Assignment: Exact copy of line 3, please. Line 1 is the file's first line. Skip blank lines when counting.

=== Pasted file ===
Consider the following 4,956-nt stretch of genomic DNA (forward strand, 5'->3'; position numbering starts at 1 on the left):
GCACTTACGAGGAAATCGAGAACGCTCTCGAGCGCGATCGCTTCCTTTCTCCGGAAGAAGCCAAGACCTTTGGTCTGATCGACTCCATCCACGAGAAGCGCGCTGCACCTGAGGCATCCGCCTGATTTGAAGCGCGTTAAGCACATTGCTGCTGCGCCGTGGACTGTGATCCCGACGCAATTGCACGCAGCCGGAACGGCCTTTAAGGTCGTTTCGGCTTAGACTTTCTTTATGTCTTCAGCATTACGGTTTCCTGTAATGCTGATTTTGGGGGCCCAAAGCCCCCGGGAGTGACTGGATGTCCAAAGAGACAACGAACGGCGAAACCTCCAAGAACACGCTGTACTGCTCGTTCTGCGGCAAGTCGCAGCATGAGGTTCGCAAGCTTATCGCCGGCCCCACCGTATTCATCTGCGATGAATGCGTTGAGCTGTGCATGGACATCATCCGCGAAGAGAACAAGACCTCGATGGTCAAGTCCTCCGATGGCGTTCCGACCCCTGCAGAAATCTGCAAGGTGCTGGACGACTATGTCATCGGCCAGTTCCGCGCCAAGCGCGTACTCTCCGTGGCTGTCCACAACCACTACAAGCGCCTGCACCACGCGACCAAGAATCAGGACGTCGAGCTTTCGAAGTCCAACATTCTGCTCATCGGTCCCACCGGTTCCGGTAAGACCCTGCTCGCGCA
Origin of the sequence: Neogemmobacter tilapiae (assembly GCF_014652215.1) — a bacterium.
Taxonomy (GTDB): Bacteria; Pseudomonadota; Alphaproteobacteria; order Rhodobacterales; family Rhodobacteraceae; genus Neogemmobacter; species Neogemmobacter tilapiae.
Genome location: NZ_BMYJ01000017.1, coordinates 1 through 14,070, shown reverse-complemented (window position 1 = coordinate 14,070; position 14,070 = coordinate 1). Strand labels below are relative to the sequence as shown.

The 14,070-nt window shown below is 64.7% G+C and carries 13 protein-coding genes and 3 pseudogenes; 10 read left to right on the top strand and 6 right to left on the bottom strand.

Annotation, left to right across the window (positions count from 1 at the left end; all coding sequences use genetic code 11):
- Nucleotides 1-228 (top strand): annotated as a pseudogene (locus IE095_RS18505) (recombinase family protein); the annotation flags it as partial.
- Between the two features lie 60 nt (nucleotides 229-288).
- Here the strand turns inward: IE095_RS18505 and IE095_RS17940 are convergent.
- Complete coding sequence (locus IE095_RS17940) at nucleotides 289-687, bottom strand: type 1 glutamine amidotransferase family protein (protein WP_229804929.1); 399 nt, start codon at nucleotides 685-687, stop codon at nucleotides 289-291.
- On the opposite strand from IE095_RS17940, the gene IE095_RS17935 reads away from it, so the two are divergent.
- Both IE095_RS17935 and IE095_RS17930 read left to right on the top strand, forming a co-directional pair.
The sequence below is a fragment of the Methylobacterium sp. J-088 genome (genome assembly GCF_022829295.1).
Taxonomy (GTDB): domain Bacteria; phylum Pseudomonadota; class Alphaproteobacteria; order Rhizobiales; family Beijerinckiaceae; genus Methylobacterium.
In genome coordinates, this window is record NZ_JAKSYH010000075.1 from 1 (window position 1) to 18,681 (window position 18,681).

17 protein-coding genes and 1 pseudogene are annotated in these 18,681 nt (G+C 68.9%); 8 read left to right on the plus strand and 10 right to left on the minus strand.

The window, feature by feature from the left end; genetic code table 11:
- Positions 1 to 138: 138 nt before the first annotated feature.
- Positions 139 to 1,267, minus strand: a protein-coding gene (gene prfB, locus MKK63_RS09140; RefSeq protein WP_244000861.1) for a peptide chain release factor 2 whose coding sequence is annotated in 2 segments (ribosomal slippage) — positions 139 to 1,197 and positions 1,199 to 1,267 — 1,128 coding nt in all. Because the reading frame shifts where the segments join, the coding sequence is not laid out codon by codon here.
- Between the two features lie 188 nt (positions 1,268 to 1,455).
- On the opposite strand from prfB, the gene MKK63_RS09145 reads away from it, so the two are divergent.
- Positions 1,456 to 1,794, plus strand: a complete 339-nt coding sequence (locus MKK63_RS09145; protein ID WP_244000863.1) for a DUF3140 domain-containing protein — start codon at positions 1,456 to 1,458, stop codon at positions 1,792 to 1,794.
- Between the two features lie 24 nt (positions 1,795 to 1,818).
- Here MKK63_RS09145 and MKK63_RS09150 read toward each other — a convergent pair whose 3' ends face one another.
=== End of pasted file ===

Origin of the sequence: Neogemmobacter tilapiae (assembly GCF_014652215.1) — a bacterium.